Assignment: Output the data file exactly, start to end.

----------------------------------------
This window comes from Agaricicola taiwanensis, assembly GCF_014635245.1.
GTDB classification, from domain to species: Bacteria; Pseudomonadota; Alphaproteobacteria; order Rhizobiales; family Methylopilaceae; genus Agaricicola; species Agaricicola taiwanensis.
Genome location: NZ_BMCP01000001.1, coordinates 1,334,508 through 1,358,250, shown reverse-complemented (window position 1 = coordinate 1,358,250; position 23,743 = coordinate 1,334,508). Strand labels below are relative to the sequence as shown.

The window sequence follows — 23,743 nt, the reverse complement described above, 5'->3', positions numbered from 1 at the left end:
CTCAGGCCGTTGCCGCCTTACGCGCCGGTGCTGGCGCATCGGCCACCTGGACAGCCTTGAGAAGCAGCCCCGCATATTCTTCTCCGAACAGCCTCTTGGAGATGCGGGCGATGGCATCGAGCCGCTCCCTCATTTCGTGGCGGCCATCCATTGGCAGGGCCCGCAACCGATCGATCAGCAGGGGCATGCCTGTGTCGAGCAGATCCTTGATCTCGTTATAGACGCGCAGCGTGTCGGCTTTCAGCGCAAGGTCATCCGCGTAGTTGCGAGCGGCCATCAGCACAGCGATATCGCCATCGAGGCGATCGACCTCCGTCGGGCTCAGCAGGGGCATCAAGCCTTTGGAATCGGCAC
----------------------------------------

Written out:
This window comes from Agaricicola taiwanensis, assembly GCF_014635245.1.
GTDB classification, from domain to species: Bacteria; Pseudomonadota; Alphaproteobacteria; order Rhizobiales; family Methylopilaceae; genus Agaricicola; species Agaricicola taiwanensis.
Genome location: NZ_BMCP01000001.1, coordinates 1,334,508 through 1,358,250, shown reverse-complemented (window position 1 = coordinate 1,358,250; position 23,743 = coordinate 1,334,508). Strand labels below are relative to the sequence as shown.

The window sequence follows — 23,743 nt, the reverse complement described above, 5'->3', positions numbered from 1 at the left end:
CTCAGGCCGTTGCCGCCTTACGCGCCGGTGCTGGCGCATCGGCCACCTGGACAGCCTTGAGAAGCAGCCCCGCATATTCTTCTCCGAACAGCCTCTTGGAGATGCGGGCGATGGCATCGAGCCGCTCCCTCATTTCGTGGCGGCCATCCATTGGCAGGGCCCGCAACCGATCGATCAGCAGGGGCATGCCTGTGTCGAGCAGATCCTTGATCTCGTTATAGACGCGCAGCGTGTCGGCTTTCAGCGCAAGGTCATCCGCGTAGTTGCGAGCGGCCATCAGCACAGCGATATCGCCATCGAGGCGATCGACCTCCGTCGGGCTCAGCAGGGGCATCAAGCCTTTGGAATCGGCAC